Angus started using at age 9. Disengaged from education, and coping with anger management problems, he was in and out of the juvenile justice system. To stay out of prison, Angus was finally sentenced by a judge to spend time with Big hART – working alongside a team of professionals, touring a theatre show about his community.

He was required to stay on task, document his achievements and return to court months later to present his video as ‘evidence of progress’ – or go to prison. Angus excelled, starring in the show and learning many skills. He successfully returned to court, impressed the judge and ceased offending. Angus repeated this commitment across a number of projects, and Big hART remained committed to him for 3 years. He is now excelling in a top boarding school in a capital city, seizing opportunities, and changing his social trajectory.

Providing individual support to participants through these changes is crucial to Big hART’s success.


Tasmanian Premier’s DeptKnowledge

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Tasmanian Premier’s Dept

Successful approaches need to be shared to avoid reinventing the wheel.

 Big hART’s projects begin with research and development. We then trial new approaches, deliver the project, evaluate, and then seek to transfer the knowledge of what works.

Corporate memory in government, funding bodies, and teaching institutions runs in short cycles and works in silos. In response, Big hART now seeks to share findings with other organisations, Government departments, PHD students, academics, communities and other forums. Our resources are made available through placements, masterclasses, mentoring, publications, essays and occasionally through events and evocative interventions.

 During the multi-year Lucky project, single young mothers from Tasmania’s North West Coast were invited to visit the Premier Department and meet with the Premier and his cabinet to discuss the success of their project. A cacophony of toddlers and strollers greeted the Premier, his team and the media. In the midst of an exhibition of their hand made prints, they made an eloquent speech and then presented the Premier and Cabinet with hand-cast sterling silver jewellery, modelled on simple pre-school pasta craft and made by the mothers with a professional jeweller.

The intervention was to emphasise in a tactile way, as the politicians wore the cufflinks or necklaces, that the policy they create affects the most vulnerable in the community – young mothers and their young babies on the poverty line. It was a moving reminder.

 The domain of knowledge transfer adds important value to Big hART’s work.

Hipbone Sticking OutArts

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Hipbone Sticking Out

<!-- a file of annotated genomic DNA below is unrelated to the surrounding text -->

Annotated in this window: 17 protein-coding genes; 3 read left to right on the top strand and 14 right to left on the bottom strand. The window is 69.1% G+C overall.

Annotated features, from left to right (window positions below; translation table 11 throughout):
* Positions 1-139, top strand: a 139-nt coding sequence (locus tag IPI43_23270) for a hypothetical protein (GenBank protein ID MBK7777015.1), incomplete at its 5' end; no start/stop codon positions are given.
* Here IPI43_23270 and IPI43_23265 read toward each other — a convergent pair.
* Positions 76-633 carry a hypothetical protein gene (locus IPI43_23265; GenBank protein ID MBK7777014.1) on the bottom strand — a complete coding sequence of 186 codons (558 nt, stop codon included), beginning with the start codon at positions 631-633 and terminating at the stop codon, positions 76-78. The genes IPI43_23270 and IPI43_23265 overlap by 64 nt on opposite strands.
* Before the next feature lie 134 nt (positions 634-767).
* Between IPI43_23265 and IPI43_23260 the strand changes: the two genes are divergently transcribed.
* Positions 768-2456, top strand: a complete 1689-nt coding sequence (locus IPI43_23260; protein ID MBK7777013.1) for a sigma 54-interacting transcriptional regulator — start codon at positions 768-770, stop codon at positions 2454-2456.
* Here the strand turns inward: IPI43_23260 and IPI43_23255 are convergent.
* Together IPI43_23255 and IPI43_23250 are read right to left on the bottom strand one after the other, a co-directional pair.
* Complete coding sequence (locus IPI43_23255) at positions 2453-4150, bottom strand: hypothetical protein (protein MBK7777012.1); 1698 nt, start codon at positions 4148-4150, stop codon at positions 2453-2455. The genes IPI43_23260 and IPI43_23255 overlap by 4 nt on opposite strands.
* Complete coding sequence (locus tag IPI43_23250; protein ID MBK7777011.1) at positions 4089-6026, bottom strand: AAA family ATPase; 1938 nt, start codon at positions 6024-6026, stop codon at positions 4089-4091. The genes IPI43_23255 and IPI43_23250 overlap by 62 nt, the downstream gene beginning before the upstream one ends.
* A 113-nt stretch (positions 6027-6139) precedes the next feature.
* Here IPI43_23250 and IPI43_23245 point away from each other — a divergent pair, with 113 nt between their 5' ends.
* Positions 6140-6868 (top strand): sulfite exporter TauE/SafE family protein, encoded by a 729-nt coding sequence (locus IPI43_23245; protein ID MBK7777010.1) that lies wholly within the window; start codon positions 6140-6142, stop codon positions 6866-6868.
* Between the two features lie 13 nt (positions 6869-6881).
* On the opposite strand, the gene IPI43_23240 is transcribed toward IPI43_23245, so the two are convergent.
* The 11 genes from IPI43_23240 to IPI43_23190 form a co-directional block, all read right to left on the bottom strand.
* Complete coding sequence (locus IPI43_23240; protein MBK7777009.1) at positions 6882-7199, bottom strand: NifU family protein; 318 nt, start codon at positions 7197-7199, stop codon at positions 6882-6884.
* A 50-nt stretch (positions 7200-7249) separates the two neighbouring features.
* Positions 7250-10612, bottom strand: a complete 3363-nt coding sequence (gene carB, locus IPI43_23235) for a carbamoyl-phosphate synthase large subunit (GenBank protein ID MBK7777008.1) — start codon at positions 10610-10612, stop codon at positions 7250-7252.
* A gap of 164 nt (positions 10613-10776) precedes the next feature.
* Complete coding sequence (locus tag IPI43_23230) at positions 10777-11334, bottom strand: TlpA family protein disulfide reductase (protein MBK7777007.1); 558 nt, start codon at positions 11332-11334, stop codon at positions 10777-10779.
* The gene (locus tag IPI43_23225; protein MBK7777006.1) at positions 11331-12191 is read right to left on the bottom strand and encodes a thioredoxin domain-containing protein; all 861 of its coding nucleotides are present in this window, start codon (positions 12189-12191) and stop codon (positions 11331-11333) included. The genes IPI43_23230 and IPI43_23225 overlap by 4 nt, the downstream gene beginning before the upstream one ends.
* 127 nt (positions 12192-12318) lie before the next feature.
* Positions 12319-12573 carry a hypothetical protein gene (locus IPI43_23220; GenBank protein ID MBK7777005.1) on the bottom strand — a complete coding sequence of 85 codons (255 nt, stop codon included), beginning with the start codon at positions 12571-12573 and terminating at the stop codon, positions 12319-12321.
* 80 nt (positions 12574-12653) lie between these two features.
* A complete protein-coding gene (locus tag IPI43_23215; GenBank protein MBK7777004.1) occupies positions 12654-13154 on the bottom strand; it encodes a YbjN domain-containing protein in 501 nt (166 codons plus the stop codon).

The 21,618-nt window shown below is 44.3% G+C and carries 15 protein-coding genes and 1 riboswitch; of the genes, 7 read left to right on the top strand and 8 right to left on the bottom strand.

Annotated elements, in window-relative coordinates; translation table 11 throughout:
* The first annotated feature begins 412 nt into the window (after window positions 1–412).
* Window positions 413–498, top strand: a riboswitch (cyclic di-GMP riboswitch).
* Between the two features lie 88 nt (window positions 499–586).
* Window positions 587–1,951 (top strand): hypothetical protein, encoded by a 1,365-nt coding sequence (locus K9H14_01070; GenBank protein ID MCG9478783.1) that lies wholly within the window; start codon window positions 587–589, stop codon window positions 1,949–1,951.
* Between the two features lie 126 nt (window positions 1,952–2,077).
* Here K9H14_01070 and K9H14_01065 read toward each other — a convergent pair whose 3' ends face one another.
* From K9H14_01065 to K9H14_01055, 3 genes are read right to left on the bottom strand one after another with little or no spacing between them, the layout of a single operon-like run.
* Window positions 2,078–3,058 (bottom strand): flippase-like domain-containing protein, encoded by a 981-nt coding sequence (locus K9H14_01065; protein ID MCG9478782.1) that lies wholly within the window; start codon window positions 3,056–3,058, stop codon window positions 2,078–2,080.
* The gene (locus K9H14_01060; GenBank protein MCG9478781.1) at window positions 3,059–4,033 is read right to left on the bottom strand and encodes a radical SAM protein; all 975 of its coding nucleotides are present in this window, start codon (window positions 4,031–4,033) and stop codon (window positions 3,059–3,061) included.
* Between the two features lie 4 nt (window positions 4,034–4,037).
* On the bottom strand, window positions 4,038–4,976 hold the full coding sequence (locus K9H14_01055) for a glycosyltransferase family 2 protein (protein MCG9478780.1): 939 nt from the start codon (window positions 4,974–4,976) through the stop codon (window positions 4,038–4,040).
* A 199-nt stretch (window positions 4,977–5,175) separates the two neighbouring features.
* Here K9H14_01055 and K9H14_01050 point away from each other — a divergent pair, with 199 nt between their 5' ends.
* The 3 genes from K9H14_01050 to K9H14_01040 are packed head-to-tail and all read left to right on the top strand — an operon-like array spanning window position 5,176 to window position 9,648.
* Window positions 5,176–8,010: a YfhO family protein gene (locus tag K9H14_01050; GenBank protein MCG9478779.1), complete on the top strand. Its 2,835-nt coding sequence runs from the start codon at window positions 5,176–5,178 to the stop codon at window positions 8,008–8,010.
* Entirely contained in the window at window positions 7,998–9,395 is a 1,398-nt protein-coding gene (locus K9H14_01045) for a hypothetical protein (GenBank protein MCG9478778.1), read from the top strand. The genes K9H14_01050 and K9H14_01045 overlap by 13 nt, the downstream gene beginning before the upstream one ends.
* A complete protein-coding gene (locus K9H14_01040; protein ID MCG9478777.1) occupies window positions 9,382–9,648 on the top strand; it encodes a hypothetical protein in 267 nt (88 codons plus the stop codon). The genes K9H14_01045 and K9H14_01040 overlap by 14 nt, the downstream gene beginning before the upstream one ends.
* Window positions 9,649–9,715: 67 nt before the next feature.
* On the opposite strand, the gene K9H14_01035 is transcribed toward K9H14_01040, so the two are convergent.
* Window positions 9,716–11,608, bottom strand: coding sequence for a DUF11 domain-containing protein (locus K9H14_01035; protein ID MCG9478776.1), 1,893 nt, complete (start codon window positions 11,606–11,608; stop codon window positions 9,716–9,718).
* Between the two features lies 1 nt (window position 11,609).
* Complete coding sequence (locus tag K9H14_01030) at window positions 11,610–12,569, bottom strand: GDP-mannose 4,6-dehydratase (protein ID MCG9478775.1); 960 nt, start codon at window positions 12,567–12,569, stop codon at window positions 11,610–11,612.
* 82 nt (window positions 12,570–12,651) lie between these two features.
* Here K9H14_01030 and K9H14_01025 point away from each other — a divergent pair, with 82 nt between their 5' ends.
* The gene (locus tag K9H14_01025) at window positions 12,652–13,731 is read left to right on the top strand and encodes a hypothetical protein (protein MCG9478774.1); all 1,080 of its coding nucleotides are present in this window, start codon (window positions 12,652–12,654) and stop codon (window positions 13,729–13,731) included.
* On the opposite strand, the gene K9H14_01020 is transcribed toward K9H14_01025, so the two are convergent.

The Arts assist communities to discover the gift of their narrative for the nation.

We produce a wide range of art – theatre, documentary, exhibitions, events, games, apps, animations, concerts, installations, radio, podcasts, and more. Our projects are always searching for authentic, intimate narratives and the unique voice of each community, so we can make art that speaks powerfully from high-profile platforms, such as festivals.

Communities often hold within their past a hidden narrative gift, which can speak loudly when mentored. Roebourne, in Western Australia, is one such iconic community. Together we created a large powerful theatre piece Hipbone Sticking Out, which tells the story of how global trade swept through history from 1602 to the present, and changed the Pilbara forever. Hipbone combined internationally renowned actors with local performers on a lavish set. From the opening scene European theatrical artifice crumbles, and by the end it is the local story, told with great simplicity by local voices, which touched the audiences deeply. Through fierce comedy, exquisite visuals, and ensemble generosity, a great sadness sitting unresolved in the heart of Roebourne spoke powerfully to the country about intercultural forgiveness. The guts of the story came from the narrator – John Pat – a young man who died in custody in Roebourne in 1983. His family were part of the performance every night, and even though the story of his passing is full of tragedy and sadness, in the nightly re-telling, it became a gift from the community to audiences around the country, as well as part of the local healing process.

 The Arts are a critical domain in Big hART’s work – transmitting the hidden story of many oppressed communities in the country’s narrative.


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Every individual has the right to a voice in society. This is their cultural right.

As well as focusing on ‘the gift’ of an individual’s personal story –  Big hART projects champion the right of each person to have an input into shaping the narrative of the place where they live, by voicing their story. Mentoring participants on projects, teaching new skills, and building community support for individuals as they make positive choices about their social trajectory, is key to our work.